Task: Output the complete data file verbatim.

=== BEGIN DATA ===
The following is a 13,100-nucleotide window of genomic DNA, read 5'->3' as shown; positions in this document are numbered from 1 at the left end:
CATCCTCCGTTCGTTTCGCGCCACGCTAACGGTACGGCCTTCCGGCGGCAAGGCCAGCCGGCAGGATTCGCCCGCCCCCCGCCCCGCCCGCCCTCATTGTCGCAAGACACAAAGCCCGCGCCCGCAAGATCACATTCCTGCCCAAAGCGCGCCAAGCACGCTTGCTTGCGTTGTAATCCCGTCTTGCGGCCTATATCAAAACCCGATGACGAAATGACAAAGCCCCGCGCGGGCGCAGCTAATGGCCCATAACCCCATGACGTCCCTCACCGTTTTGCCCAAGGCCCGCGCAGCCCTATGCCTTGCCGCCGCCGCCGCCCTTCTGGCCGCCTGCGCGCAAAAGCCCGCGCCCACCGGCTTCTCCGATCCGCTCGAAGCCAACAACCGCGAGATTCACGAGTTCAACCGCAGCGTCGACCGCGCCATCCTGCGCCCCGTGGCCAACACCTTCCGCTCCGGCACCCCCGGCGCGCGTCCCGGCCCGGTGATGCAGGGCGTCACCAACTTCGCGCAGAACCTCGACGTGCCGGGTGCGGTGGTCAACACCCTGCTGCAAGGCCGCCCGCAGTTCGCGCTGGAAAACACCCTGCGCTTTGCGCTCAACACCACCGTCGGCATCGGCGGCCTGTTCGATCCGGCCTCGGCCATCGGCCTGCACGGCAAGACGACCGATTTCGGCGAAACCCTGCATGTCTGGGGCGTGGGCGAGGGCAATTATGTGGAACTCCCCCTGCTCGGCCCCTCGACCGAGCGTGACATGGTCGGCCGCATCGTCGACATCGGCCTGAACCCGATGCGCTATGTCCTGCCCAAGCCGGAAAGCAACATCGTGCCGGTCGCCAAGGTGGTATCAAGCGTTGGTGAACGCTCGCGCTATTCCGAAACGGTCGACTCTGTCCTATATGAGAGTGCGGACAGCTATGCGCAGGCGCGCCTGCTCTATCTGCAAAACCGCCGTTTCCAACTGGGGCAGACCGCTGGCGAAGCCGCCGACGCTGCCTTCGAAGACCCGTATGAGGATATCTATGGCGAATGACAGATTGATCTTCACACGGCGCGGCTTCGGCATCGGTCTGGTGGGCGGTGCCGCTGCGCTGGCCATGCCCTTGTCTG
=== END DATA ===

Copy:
The following is a 13,100-nucleotide window of genomic DNA, read 5'->3' as shown; positions in this document are numbered from 1 at the left end:
CATCCTCCGTTCGTTTCGCGCCACGCTAACGGTACGGCCTTCCGGCGGCAAGGCCAGCCGGCAGGATTCGCCCGCCCCCCGCCCCGCCCGCCCTCATTGTCGCAAGACACAAAGCCCGCGCCCGCAAGATCACATTCCTGCCCAAAGCGCGCCAAGCACGCTTGCTTGCGTTGTAATCCCGTCTTGCGGCCTATATCAAAACCCGATGACGAAATGACAAAGCCCCGCGCGGGCGCAGCTAATGGCCCATAACCCCATGACGTCCCTCACCGTTTTGCCCAAGGCCCGCGCAGCCCTATGCCTTGCCGCCGCCGCCGCCCTTCTGGCCGCCTGCGCGCAAAAGCCCGCGCCCACCGGCTTCTCCGATCCGCTCGAAGCCAACAACCGCGAGATTCACGAGTTCAACCGCAGCGTCGACCGCGCCATCCTGCGCCCCGTGGCCAACACCTTCCGCTCCGGCACCCCCGGCGCGCGTCCCGGCCCGGTGATGCAGGGCGTCACCAACTTCGCGCAGAACCTCGACGTGCCGGGTGCGGTGGTCAACACCCTGCTGCAAGGCCGCCCGCAGTTCGCGCTGGAAAACACCCTGCGCTTTGCGCTCAACACCACCGTCGGCATCGGCGGCCTGTTCGATCCGGCCTCGGCCATCGGCCTGCACGGCAAGACGACCGATTTCGGCGAAACCCTGCATGTCTGGGGCGTGGGCGAGGGCAATTATGTGGAACTCCCCCTGCTCGGCCCCTCGACCGAGCGTGACATGGTCGGCCGCATCGTCGACATCGGCCTGAACCCGATGCGCTATGTCCTGCCCAAGCCGGAAAGCAACATCGTGCCGGTCGCCAAGGTGGTATCAAGCGTTGGTGAACGCTCGCGCTATTCCGAAACGGTCGACTCTGTCCTATATGAGAGTGCGGACAGCTATGCGCAGGCGCGCCTGCTCTATCTGCAAAACCGCCGTTTCCAACTGGGGCAGACCGCTGGCGAAGCCGCCGACGCTGCCTTCGAAGACCCGTATGAGGATATCTATGGCGAATGACAGATTGATCTTCACACGGCGCGGCTTCGGCATCGGTCTGGTGGGCGGTGCCGCTGCGCTGGCCATGCCCTTGTCTG